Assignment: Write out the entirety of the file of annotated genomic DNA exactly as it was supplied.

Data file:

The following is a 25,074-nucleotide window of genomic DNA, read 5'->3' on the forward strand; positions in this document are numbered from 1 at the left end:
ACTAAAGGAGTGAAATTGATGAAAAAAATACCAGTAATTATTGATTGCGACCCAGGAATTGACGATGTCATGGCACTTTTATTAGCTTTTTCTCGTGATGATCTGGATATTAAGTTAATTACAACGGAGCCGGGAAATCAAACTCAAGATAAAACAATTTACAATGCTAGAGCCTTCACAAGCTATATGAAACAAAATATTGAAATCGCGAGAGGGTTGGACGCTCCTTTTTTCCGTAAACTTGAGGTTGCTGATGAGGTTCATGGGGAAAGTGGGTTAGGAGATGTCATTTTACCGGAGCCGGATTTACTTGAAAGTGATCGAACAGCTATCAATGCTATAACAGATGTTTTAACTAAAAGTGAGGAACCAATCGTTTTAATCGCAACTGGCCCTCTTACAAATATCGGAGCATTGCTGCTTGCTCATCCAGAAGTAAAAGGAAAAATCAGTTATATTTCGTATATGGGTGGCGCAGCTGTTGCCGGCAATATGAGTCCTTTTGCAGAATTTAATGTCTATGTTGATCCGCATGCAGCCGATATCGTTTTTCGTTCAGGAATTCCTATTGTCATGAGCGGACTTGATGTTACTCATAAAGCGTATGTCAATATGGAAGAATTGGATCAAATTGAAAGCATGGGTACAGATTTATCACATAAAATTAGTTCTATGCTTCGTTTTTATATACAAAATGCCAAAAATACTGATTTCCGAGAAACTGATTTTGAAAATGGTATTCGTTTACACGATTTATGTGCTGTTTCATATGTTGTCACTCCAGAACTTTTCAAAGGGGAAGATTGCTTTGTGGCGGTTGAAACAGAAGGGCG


The following is a 25,074-nucleotide window of genomic DNA, read 5'->3' on the forward strand; positions in this document are numbered from 1 at the left end:
ACTAAAGGAGTGAAATTGATGAAAAAAATACCAGTAATTATTGATTGCGACCCAGGAATTGACGATGTCATGGCACTTTTATTAGCTTTTTCTCGTGATGATCTGGATATTAAGTTAATTACAACGGAGCCGGGAAATCAAACTCAAGATAAAACAATTTACAATGCTAGAGCCTTCACAAGCTATATGAAACAAAATATTGAAATCGCGAGAGGGTTGGACGCTCCTTTTTTCCGTAAACTTGAGGTTGCTGATGAGGTTCATGGGGAAAGTGGGTTAGGAGATGTCATTTTACCGGAGCCGGATTTACTTGAAAGTGATCGAACAGCTATCAATGCTATAACAGATGTTTTAACTAAAAGTGAGGAACCAATCGTTTTAATCGCAACTGGCCCTCTTACAAATATCGGAGCATTGCTGCTTGCTCATCCAGAAGTAAAAGGAAAAATCAGTTATATTTCGTATATGGGTGGCGCAGCTGTTGCCGGCAATATGAGTCCTTTTGCAGAATTTAATGTCTATGTTGATCCGCATGCAGCCGATATCGTTTTTCGTTCAGGAATTCCTATTGTCATGAGCGGACTTGATGTTACTCATAAAGCGTATGTCAATATGGAAGAATTGGATCAAATTGAAAGCATGGGTACAGATTTATCACATAAAATTAGTTCTATGCTTCGTTTTTATATACAAAATGCCAAAAATACTGATTTCCGAGAAACTGATTTTGAAAATGGTATTCGTTTACACGATTTATGTGCTGTTTCATATGTTGTCACTCCAGAACTTTTCAAAGGGGAAGATTGCTTTGTGGCGGTTGAAACAGAAGGGCG